Excellent idea. Remove the traffic from ring road at UVIC, fence it in and install bleachers for students to watch dog racing. Or just fence all of UVIC and have a free for all.

"I know nothing except the fact of my ignorance" - Socrates


#17 spanky123

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Posted 15 May 2010 - 06:26 AM

The 90 acre will remain in the ALR. No matter what alarmist things people say about ALR land in BC, it is hard to remove and very little gets removed.

That said, the property is in 8 separate titles. The 4 largest are 8 ha and the smallest is 0.8 ha.

Total price for the site should be in the range of $7,000,000 to $11,000,000.

Can you develop a farm on that? I theory yes, but you need a lot of access to capital.

Let us say you put into blueberries and manage to get 85 usable acres and average 15,000 pounds per acre. This should give you a gross revenue of $1,300,000 to $2,000,000 per year.

To get it into blueberries you would need to spend about $5,000 per acre to get production started. I am assuming some of the existing buildings could be retro-fitted for cold storage. $1,000,000 should let you get it started.

Your cost to produce the blueberries would be around $800,000 to $1,000,000 a year.

So once the plants are in full production, you would have between $300,000 to $1,200,000 in net revenues per year. You would also be carrying a debt that could cost you about $200,000 to $250,000 a year.


Hot much can you make growing pot? :-)

#18 Bernard

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Posted 15 May 2010 - 12:23 PM

Hot much can you make growing pot? :-)


The capital investment is much, much higher as the best stuff is grown hydroponically. You also have a much higher wage expense for people to work on the site and to guard the site. The type of firearms needed has become much more expensive as well, a large operation needs numerous full automatic weapons to be somewhat secure.

As a grower, the amount you get per pound is actually quite low, the growers suffer the same problem of being squeezed by the middle man. Very few commercial pot growers are making much money. The integrated business units seem to function better financially.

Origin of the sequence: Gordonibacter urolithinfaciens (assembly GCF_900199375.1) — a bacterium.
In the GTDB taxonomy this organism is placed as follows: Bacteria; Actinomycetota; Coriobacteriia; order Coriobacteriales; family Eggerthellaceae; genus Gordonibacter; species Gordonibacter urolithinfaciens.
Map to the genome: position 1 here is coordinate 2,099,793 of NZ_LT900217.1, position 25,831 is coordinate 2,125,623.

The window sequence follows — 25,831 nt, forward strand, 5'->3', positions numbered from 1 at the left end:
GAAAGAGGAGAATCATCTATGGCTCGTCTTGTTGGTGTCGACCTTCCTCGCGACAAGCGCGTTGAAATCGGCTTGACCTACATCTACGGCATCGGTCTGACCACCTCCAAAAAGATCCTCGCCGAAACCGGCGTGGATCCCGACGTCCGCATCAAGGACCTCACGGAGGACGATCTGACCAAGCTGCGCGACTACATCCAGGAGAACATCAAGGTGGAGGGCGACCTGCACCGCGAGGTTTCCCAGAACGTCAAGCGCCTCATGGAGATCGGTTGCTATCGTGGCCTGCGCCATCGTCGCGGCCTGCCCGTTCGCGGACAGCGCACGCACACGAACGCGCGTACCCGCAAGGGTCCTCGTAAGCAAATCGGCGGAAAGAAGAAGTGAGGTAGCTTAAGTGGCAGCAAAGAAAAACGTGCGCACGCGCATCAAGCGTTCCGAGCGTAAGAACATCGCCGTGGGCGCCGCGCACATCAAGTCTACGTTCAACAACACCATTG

Marijuana is not a fast track to riches, the wholesale value of BC's pot business is in the range of $200,000,000 to $500,000,000. Most of the money made in the business are by the middle men that sell it on to the small dealers. Growers have a limited set of buyers they can sell to and almost no negotiation power. Are you going to argue with a biker holding some manner of fully automatic firearm?

I learned about a lot of this from a old hippie who had a patch in the hills somewhere in this province. He died of a heart-attack a couple of years ago. He had told me about how low the return was and how more firearms were around.

#19 LJ

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Posted 15 May 2010 - 07:19 PM

Wait till California legalizes cultivating and possession of pot, the bottom will fall right out of the BC market.

It has a very good chance of being voted in favour of.

If a US state legalizes it, and gets away with it without interference from the feds, it would make it that much easier for it to be legalized in Canada.
Life's a journey......so roll down the window and enjoy the breeze.

#20 Holden West

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Posted 12 November 2010 - 09:59 PM


"Beaver, ahoy!""The bridge is like a magnet, attracting both pedestrians and over 30,000 vehicles daily who enjoy the views of Victoria's harbour. The skyline may change, but "Big Blue" as some call it, will always be there."
-City of Victoria website, 2009